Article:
The Facebook Minimum Marketing Protocol

by Holland-Mark | April 12, 2011

Most fan pages on Facebook never really get off the ground. Those that do either subscribe to a labor intensive set of best practices (nicely summarized in this report by Jerimiah Owyang), or have an intensely dedicated brand zealot behind them. Both are luxuries few clients can justify.

Hence the need for a kind of “minimum protocol” for Facebook marketing, a clear and specific list of the absolute bare minimum you’re going to need to do within the Facebook ecosystem to have a Facebook fan page that does more than check the box in terms of accessibility to your target audience.

Let’s start with the basics… it’s important to get your Facebook profile right and promote your page once you’ve launched it. These issues are pretty well covered on the links above.

As for the protocol itself, here’s what we’ve come up with so far:

  1. Have a Content Strategy – What kind of content is at the intersection of what serves your interests AND what’s worthy of your target users attention? Be honest, or be doomed to obscurity no matter what.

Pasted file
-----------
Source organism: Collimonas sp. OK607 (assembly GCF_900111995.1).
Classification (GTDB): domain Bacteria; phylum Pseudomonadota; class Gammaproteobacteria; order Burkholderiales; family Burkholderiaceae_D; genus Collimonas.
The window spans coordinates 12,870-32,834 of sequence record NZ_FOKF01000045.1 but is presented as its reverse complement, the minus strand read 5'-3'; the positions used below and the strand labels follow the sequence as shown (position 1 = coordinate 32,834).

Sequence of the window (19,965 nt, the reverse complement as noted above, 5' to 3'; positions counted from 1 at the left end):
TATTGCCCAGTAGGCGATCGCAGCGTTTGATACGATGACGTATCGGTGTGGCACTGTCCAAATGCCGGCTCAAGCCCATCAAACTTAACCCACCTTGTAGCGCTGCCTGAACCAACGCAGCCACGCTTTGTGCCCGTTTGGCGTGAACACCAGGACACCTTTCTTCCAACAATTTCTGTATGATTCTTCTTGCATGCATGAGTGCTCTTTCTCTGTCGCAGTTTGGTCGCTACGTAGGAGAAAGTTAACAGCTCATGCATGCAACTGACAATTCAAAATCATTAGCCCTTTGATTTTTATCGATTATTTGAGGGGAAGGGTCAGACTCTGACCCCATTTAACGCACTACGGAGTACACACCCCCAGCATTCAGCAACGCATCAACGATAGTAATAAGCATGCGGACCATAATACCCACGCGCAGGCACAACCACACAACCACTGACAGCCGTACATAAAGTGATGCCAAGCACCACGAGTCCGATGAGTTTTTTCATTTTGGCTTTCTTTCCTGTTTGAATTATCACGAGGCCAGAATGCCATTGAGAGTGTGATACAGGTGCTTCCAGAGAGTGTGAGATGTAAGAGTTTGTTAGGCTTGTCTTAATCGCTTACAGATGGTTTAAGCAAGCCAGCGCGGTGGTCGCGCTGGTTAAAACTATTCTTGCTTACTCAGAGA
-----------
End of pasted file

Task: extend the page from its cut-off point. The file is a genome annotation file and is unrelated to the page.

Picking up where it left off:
1. 80% curated  content, sourced from your Listening Station or Twitter.
    2. 20% created content, based on your blog. Queue a post to publish each weekday at 8am local time.
  2. Post 20x week – Post at least 3x/day on Monday, Tuesday, Wednesday, at 5pm, 7pm, and 9pm. Post at least 5x/day on Thursday and Friday at 5pm, 6pm, 7pm, 8pm and 9pm.
    1. Less than 80 characters (27% more effective)
    2. Close most posts with questions (15% more effective)
    3. Supplement as you’re able to. The more you post, the better your result will be.
  3. Respond to all comments as promptly as possible, and as the brand.
  4. Partner – Identify and leverage a select set of other fan pages also likely to attract your target audience.
    1. Comment on these pages as the brand whenever appropriate
    2. Offer managers of these pages “quid pro quo” opportunities for mutual benefit
  5. Ask for referrals – Every other week, ask the fans you have to help spread the word to the fans you want. if they’re getting value from your feed, they will. If they won’t do it… see “1.” above.

I’d like to give props to Michelle McCormack and eMarketer, both of whom helped shaped our thinking on this.

We’re having pretty good luck with this approach so far…what’s your take? What would you add, and what would you take away?

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